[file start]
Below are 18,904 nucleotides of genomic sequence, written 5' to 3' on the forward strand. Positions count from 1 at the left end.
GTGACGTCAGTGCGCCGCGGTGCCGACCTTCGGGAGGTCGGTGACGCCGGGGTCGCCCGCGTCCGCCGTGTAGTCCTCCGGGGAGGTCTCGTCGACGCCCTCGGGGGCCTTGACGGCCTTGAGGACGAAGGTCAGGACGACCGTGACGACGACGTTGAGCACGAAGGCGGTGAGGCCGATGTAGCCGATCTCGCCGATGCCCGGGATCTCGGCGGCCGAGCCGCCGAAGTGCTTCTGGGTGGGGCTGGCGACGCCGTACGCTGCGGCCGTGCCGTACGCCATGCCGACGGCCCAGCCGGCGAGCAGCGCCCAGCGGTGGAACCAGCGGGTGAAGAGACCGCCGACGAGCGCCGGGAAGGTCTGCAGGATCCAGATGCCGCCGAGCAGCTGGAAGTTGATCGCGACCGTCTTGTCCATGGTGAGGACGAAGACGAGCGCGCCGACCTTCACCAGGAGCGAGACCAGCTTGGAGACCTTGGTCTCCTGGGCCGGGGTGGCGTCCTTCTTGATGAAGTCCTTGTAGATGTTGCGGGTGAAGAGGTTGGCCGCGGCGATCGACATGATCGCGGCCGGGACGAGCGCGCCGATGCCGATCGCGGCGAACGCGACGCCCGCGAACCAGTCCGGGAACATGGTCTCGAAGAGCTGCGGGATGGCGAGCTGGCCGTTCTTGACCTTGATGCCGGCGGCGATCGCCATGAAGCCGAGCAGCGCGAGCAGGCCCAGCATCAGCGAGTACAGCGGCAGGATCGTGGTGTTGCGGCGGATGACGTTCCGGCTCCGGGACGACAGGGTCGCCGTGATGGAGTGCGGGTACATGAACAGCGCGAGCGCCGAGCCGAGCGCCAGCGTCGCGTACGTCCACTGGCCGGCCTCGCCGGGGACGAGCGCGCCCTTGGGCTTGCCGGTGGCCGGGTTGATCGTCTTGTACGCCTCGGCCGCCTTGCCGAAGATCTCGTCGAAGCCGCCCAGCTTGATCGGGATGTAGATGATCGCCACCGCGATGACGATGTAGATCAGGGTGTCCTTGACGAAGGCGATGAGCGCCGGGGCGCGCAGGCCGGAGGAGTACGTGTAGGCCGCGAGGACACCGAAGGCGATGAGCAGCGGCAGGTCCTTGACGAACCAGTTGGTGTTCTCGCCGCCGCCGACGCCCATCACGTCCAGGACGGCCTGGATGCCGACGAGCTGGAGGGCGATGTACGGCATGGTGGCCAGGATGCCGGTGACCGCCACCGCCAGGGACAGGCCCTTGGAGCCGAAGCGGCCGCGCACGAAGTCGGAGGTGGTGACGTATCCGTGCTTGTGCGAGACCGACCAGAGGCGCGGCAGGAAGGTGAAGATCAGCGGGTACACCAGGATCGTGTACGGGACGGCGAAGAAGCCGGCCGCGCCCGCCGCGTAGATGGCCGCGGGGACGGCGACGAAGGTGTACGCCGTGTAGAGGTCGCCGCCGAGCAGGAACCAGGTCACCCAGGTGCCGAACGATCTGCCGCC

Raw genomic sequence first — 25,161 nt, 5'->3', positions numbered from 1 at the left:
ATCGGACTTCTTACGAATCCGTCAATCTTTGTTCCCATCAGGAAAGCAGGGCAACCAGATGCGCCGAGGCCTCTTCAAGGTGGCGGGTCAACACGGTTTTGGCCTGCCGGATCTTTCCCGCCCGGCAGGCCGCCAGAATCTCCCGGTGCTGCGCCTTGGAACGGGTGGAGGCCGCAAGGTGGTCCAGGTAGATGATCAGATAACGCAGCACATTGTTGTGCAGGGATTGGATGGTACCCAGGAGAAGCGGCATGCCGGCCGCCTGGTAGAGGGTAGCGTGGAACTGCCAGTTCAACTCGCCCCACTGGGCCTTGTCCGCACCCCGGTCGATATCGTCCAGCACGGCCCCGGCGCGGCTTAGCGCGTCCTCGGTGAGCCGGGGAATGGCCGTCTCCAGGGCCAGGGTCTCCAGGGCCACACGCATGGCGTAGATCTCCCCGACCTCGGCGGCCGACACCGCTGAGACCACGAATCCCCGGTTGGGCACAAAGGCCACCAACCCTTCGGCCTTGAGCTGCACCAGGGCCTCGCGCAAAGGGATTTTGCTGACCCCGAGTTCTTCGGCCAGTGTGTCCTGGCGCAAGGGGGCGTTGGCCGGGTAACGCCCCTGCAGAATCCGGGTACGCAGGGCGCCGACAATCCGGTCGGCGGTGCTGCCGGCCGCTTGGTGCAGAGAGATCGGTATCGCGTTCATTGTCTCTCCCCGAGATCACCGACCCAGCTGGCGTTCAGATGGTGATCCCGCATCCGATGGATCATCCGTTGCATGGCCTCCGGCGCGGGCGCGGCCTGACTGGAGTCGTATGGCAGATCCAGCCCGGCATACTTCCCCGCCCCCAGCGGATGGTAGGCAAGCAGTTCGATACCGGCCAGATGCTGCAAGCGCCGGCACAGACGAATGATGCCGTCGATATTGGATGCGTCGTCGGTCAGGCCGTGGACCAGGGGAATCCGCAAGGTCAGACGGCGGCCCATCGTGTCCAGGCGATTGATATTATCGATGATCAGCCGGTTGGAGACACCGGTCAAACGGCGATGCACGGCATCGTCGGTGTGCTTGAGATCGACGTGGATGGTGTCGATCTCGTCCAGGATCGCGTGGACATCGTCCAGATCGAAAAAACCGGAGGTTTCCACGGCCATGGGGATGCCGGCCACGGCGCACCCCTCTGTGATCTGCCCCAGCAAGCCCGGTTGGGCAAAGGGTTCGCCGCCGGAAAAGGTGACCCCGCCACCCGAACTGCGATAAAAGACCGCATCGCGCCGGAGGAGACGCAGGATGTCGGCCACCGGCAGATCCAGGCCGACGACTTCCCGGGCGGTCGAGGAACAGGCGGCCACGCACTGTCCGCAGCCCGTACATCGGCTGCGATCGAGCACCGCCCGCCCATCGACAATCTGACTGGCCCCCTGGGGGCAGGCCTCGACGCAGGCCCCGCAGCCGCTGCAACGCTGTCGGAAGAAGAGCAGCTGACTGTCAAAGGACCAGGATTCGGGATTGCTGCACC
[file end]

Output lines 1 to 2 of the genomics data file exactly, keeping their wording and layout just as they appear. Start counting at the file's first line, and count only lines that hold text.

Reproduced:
Below are 18,904 nucleotides of genomic sequence, written 5' to 3' on the forward strand. Positions count from 1 at the left end.
GTGACGTCAGTGCGCCGCGGTGCCGACCTTCGGGAGGTCGGTGACGCCGGGGTCGCCCGCGTCCGCCGTGTAGTCCTCCGGGGAGGTCTCGTCGACGCCCTCGGGGGCCTTGACGGCCTTGAGGACGAAGGTCAGGACGACCGTGACGACGACGTTGAGCACGAAGGCGGTGAGGCCGATGTAGCCGATCTCGCCGATGCCCGGGATCTCGGCGGCCGAGCCGCCGAAGTGCTTCTGGGTGGGGCTGGCGACGCCGTACGCTGCGGCCGTGCCGTACGCCATGCCGACGGCCCAGCCGGCGAGCAGCGCCCAGCGGTGGAACCAGCGGGTGAAGAGACCGCCGACGAGCGCCGGGAAGGTCTGCAGGATCCAGATGCCGCCGAGCAGCTGGAAGTTGATCGCGACCGTCTTGTCCATGGTGAGGACGAAGACGAGCGCGCCGACCTTCACCAGGAGCGAGACCAGCTTGGAGACCTTGGTCTCCTGGGCCGGGGTGGCGTCCTTCTTGATGAAGTCCTTGTAGATGTTGCGGGTGAAGAGGTTGGCCGCGGCGATCGACATGATCGCGGCCGGGACGAGCGCGCCGATGCCGATCGCGGCGAACGCGACGCCCGCGAACCAGTCCGGGAACATGGTCTCGAAGAGCTGCGGGATGGCGAGCTGGCCGTTCTTGACCTTGATGCCGGCGGCGATCGCCATGAAGCCGAGCAGCGCGAGCAGGCCCAGCATCAGCGAGTACAGCGGCAGGATCGTGGTGTTGCGGCGGATGACGTTCCGGCTCCGGGACGACAGGGTCGCCGTGATGGAGTGCGGGTACATGAACAGCGCGAGCGCCGAGCCGAGCGCCAGCGTCGCGTACGTCCACTGGCCGGCCTCGCCGGGGACGAGCGCGCCCTTGGGCTTGCCGGTGGCCGGGTTGATCGTCTTGTACGCCTCGGCCGCCTTGCCGAAGATCTCGTCGAAGCCGCCCAGCTTGATCGGGATGTAGATGATCGCCACCGCGATGACGATGTAGATCAGGGTGTCCTTGACGAAGGCGATGAGCGCCGGGGCGCGCAGGCCGGAGGAGTACGTGTAGGCCGCGAGGACACCGAAGGCGATGAGCAGCGGCAGGTCCTTGACGAACCAGTTGGTGTTCTCGCCGCCGCCGACGCCCATCACGTCCAGGACGGCCTGGATGCCGACGAGCTGGAGGGCGATGTACGGCATGGTGGCCAGGATGCCGGTGACCGCCACCGCCAGGGACAGGCCCTTGGAGCCGAAGCGGCCGCGCACGAAGTCGGAGGTGGTGACGTATCCGTGCTTGTGCGAGACCGACCAGAGGCGCGGCAGGAAGGTGAAGATCAGCGGGTACACCAGGATCGTGTACGGGACGGCGAAGAAGCCGGCCGCGCCCGCCGCGTAGATGGCCGCGGGGACGGCGACGAAGGTGTACGCCGTGTAGAGGTCGCCGCCGAGCAGGAACCAGGTCACCCAGGTGCCGAACGATCTGCCGCC